Our articles are written by experts in their field and include barristers, solicitors, judges, mediators, academics and professionals from a range of related disciplines. Family Law provides a platform for debate for all the important topics, from divorce and care proceedings to transparency and access to justice. If you would like to contribute please email editor@familylaw.co.uk.
Spotlight
A day in the life Of...
Sonny Patel
Sonny Patel
Partner
Read on
Leave to oppose an adoption: unhelpful legislation
Date:26 AUG 2012

Andrew Webb

Solicitor, Dutton Gregory LLP:

When the Adoption and Children Act (the act) came into force in 2005 it was designed to streamline and improve adoption practice and procedure with particular emphasis upon the removal of stress from prospective adopters in the court proceedings and the acceleration of the legal process. The introduction of the 'Placement Order' was heralded as a concept which would remove adopters from the uncertainty of subsequent litigation and enable courts to conduct adoption proceedings with expedition and without undue anxiety for adopters.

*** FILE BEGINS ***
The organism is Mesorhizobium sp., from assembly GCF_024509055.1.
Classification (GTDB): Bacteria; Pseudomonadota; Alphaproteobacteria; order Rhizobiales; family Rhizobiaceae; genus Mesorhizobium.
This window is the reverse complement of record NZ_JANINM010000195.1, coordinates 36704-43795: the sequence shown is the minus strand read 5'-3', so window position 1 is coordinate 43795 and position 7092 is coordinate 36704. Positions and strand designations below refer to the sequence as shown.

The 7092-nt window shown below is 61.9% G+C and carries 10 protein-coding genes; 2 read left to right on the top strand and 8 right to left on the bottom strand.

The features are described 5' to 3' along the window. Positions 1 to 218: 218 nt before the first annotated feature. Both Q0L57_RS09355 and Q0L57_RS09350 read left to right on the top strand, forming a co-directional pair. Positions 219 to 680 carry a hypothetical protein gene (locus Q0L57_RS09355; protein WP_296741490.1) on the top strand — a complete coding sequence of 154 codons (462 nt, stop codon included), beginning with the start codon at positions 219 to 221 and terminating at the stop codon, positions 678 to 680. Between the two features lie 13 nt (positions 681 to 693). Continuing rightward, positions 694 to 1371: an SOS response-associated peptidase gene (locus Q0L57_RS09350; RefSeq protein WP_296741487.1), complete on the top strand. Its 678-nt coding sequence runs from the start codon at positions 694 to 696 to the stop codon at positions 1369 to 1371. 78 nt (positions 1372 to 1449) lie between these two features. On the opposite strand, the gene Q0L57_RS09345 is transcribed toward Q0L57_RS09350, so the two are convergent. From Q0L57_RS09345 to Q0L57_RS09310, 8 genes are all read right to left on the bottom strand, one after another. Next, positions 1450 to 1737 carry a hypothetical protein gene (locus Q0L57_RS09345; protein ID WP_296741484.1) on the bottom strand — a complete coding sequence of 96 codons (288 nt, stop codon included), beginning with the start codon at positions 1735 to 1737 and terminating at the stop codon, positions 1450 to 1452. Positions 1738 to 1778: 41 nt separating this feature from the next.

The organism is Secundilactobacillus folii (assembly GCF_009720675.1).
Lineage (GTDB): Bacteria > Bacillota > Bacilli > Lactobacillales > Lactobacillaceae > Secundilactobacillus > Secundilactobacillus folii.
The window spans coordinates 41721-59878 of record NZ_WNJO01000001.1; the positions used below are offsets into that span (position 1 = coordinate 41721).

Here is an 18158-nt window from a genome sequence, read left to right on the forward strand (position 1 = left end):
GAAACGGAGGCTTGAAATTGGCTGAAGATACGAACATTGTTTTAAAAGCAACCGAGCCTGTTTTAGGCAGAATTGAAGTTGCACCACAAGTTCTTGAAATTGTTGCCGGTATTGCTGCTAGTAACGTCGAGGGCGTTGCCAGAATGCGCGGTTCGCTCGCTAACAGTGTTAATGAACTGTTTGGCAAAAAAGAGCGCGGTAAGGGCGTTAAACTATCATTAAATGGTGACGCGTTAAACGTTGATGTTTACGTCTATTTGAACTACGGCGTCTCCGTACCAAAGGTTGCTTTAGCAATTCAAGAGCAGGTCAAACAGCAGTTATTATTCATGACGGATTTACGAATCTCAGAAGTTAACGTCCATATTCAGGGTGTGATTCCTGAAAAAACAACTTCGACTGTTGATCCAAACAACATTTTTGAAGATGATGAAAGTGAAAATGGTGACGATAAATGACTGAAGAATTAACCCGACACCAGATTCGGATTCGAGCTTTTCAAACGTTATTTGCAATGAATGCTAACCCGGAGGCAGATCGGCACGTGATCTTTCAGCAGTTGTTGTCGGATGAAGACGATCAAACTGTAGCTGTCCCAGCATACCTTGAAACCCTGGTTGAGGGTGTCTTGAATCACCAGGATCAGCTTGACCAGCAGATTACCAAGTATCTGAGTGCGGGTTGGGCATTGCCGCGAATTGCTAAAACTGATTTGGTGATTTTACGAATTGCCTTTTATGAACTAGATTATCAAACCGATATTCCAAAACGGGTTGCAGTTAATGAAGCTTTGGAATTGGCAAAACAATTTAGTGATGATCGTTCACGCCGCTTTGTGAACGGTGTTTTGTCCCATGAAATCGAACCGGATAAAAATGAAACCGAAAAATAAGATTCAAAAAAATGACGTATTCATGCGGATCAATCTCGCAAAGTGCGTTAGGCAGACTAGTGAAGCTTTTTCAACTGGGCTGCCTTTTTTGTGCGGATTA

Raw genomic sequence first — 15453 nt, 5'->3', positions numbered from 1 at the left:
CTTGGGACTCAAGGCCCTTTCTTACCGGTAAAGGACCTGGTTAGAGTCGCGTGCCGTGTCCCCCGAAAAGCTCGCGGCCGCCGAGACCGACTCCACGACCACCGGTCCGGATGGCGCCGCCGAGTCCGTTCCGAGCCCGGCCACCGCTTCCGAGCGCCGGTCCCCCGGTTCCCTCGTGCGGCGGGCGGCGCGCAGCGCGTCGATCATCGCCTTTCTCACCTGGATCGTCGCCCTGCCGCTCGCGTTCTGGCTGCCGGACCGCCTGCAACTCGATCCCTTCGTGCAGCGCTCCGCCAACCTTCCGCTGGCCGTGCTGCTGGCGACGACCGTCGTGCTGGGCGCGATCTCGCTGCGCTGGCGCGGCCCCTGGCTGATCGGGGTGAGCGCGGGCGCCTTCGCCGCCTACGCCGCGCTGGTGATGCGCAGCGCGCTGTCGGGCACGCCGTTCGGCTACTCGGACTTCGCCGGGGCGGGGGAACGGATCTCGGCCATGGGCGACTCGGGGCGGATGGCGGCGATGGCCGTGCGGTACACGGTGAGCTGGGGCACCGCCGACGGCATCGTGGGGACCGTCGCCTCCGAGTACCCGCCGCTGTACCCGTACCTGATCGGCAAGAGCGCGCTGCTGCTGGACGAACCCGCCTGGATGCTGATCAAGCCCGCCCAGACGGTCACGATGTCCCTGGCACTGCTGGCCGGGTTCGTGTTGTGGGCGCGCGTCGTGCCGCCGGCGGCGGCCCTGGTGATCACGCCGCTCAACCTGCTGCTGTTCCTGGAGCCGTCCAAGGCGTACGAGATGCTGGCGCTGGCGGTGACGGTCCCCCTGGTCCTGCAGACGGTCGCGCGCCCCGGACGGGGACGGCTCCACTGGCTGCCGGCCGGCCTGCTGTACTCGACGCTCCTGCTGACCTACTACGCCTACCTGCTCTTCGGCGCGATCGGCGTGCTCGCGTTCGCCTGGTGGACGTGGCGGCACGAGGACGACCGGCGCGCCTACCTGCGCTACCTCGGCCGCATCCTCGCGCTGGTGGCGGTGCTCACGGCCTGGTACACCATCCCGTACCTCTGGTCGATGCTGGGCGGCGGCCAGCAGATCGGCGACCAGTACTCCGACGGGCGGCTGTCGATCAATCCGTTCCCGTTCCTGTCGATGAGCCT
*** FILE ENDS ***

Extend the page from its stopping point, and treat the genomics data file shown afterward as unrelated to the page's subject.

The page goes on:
Respondent parents now need 'leave' to be able to oppose an adoption application as interpreted in the act at s 47 and by case law. Unfortunately the impact of the legislation is, whilst making it very difficult for a respondent parent to obtain 'leave', nevertheless to encourage a parent to pursue an avenue which most believed to be closed to them in any event. The effect is to draw out proceedings, lead parents into a process that they will almost certainly lose but which will create false hope, cause anxiety to adopters and children and incur more work for social workers and courts in rebutting the parents' case. It is argued that this was not the intention of the Placement Order and needs revision.

To log on to Family Law Online or to request a free trial click here

Categories:
Articles